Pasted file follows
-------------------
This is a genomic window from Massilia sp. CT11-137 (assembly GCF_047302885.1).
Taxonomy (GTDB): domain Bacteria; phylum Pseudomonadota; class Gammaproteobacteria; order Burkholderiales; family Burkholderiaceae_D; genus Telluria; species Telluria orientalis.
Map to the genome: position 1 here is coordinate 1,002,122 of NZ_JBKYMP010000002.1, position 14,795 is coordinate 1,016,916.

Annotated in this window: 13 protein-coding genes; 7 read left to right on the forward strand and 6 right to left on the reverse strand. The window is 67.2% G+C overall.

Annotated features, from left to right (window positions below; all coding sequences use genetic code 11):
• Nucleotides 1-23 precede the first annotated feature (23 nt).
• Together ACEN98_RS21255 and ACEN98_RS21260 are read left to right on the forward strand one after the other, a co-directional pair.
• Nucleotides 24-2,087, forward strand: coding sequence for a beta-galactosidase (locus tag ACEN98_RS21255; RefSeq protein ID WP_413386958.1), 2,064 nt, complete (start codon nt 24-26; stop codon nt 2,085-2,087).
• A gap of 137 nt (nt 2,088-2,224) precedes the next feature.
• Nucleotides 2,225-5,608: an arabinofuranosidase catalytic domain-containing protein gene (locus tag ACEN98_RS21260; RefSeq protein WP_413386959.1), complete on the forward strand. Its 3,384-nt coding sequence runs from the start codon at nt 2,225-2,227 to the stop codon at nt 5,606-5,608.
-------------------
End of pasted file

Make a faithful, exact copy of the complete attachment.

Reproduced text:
This is a genomic window from Massilia sp. CT11-137 (assembly GCF_047302885.1).
Taxonomy (GTDB): domain Bacteria; phylum Pseudomonadota; class Gammaproteobacteria; order Burkholderiales; family Burkholderiaceae_D; genus Telluria; species Telluria orientalis.
Map to the genome: position 1 here is coordinate 1,002,122 of NZ_JBKYMP010000002.1, position 14,795 is coordinate 1,016,916.

Annotated in this window: 13 protein-coding genes; 7 read left to right on the forward strand and 6 right to left on the reverse strand. The window is 67.2% G+C overall.

Annotated features, from left to right (window positions below; all coding sequences use genetic code 11):
• Nucleotides 1-23 precede the first annotated feature (23 nt).
• Together ACEN98_RS21255 and ACEN98_RS21260 are read left to right on the forward strand one after the other, a co-directional pair.
• Nucleotides 24-2,087, forward strand: coding sequence for a beta-galactosidase (locus tag ACEN98_RS21255; RefSeq protein ID WP_413386958.1), 2,064 nt, complete (start codon nt 24-26; stop codon nt 2,085-2,087).
• A gap of 137 nt (nt 2,088-2,224) precedes the next feature.
• Nucleotides 2,225-5,608: an arabinofuranosidase catalytic domain-containing protein gene (locus tag ACEN98_RS21260; RefSeq protein WP_413386959.1), complete on the forward strand. Its 3,384-nt coding sequence runs from the start codon at nt 2,225-2,227 to the stop codon at nt 5,606-5,608.